The unique technology uses a protein from the suspect bacteria as part of the sensing system that also includes a silicon chip and a digital camera.
The journal Biosensors and Bioelectronics published an article on the technology in its February issue. Benjamin Miller, Ph.D., an associate professor of dermatology at the Medical Center, is the lead author of the article.
"We've developed a very inexpensive technology that can detect an infectious agent," said Miller, who is part of the university's Center for Future Health "It's clearly faster and cheaper than any competing technology. This is another step on the way to point-of-care diagnostics."
The technology potentially could detect any biological entity, Miller said. A physician someday, for example, could use the technology in his office to confirm a streptococcal infection in a patient with a sore throat.
The Rochester research team calls the technology "arrayed imaging reflectometry." The system utilizes a silicon chip that is made so that laser light reflected off the chip is invisible unless the target bacteria are present.
The target described in the Biosensors and Bioelectronics article is the bacteria Escherichia coli.
A protein from the bacteria, Translocated Intimin Receptor or Tir, is placed on the chip. The Tir can be seen as a "molecular harpoon," Miller said. The E. coli sends out the harpoon into a cell. Once it is in the cell, the Tir then binds with an E. coli protein called Intimin. A similar process occurs between the Tir placed on the chip and any E. coli in the sample being tested. The binding of the probe and the bacteria alters the surface of the chip. A digital camera image of the chip captures the changes for analysis and confirmation of detection.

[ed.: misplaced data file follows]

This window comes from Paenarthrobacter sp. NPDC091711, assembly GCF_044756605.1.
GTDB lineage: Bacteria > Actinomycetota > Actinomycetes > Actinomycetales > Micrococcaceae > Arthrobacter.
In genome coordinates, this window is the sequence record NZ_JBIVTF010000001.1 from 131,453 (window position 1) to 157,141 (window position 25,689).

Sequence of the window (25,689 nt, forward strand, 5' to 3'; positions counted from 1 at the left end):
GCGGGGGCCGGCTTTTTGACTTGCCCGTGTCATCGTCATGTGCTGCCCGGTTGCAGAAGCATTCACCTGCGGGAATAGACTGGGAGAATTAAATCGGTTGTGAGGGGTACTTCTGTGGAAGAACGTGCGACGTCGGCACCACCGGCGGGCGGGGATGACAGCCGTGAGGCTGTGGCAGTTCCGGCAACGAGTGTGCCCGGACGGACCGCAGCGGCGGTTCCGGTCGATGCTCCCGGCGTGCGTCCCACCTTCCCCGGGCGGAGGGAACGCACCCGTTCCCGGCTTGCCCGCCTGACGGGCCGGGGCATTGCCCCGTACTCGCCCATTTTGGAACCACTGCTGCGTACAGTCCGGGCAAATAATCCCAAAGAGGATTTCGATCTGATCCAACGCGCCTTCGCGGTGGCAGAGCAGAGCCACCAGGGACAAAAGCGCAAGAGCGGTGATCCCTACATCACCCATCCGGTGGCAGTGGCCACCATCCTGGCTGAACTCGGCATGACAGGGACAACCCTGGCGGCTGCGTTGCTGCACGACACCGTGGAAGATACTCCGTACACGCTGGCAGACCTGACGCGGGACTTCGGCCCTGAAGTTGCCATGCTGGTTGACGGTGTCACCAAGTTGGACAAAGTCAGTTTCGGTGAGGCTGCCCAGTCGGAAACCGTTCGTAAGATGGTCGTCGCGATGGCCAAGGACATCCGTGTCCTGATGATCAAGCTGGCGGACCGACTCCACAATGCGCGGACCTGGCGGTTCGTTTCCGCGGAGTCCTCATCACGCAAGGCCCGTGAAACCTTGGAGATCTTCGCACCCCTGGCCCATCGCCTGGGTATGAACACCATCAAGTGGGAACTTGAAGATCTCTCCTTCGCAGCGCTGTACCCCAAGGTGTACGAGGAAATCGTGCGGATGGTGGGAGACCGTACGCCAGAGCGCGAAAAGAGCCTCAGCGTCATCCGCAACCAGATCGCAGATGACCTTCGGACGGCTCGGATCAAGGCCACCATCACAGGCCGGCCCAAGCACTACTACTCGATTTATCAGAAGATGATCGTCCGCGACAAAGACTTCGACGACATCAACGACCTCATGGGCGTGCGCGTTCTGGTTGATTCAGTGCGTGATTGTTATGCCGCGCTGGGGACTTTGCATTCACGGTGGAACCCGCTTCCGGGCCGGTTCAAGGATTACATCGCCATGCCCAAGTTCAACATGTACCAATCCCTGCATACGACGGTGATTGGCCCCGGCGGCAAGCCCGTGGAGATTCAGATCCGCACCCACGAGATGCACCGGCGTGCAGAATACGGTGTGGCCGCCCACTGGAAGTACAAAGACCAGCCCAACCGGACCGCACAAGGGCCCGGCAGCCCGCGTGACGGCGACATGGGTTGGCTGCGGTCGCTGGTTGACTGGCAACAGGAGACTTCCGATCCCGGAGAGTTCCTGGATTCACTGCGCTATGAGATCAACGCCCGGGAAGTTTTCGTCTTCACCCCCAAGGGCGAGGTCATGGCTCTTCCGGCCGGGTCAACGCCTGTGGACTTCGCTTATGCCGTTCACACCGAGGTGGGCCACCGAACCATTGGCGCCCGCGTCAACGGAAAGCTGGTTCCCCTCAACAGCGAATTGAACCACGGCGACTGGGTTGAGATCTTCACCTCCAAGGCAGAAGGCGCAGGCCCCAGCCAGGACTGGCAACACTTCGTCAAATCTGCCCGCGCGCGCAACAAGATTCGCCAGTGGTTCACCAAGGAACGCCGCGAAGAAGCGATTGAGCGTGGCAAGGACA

Traditional methods of detection of bacteria can take days. "This takes as much time as it takes for a snapshot," Miller said.
The scientists currently are defining the sensitivity levels of the technology, previously called reflective interferometry, and extending the system to other biological targets.
In addition to Miller, the authors of the journal article include Lewis J. Rothberg, professor of chemistry and member of the Center for Future Health, Scott R. Horner, who earned a doctorate in biophysics at the University of Rochester, and Charles R. Mace, a University of Rochester doctoral student in biophysics.
Pathologics, a Rochester area start-up company, was launched to further develop and commercialize the technology. Miller, Rothberg and Horner have a financial interest in the company. Horner is chief technical officer at Pathologics.
Research for the work was supported by grants from the U.S. Department of Energy and the National Institutes of Health.
Last reviewed: By John M. Grohol, Psy.D. on 21 Feb 2009
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